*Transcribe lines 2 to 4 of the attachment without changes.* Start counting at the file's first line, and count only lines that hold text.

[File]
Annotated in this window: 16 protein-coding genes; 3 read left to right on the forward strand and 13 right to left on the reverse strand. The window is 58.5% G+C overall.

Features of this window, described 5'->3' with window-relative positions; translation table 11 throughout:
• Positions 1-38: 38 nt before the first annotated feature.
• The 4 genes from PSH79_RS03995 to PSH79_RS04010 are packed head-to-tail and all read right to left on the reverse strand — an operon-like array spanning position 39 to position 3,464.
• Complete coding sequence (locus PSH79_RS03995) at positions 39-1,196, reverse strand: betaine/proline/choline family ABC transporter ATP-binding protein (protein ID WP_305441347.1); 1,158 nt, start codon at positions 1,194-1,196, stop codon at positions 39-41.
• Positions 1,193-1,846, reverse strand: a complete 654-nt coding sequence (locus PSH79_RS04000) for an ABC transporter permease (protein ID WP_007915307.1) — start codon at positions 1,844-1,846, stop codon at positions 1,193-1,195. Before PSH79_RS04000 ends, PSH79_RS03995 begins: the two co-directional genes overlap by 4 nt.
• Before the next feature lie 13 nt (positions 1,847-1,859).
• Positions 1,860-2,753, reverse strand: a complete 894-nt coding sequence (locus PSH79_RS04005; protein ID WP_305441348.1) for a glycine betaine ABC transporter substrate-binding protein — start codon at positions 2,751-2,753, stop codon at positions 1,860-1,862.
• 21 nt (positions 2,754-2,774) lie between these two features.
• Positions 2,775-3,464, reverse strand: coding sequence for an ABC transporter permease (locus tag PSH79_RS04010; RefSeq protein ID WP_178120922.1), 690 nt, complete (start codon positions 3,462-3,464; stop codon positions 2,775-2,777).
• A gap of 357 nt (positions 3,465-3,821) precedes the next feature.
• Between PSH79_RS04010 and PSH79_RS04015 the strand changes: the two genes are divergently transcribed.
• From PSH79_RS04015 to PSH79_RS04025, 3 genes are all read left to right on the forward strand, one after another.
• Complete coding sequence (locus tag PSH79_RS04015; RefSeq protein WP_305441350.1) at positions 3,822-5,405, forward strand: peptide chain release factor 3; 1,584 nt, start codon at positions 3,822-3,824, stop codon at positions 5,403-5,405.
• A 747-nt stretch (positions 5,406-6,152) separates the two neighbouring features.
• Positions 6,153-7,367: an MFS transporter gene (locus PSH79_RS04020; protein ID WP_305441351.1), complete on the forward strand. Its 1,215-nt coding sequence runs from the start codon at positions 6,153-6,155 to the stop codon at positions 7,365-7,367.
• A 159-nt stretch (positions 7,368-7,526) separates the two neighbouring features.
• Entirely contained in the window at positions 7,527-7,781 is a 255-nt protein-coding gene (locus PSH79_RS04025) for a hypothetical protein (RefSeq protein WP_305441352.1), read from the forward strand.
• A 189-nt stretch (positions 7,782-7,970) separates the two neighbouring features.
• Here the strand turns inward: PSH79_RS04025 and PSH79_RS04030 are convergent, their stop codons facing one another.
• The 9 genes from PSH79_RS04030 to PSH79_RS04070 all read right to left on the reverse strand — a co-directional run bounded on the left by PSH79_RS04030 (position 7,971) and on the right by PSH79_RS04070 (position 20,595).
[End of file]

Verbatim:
Features of this window, described 5'->3' with window-relative positions; translation table 11 throughout:
• Positions 1-38: 38 nt before the first annotated feature.
• The 4 genes from PSH79_RS03995 to PSH79_RS04010 are packed head-to-tail and all read right to left on the reverse strand — an operon-like array spanning position 39 to position 3,464.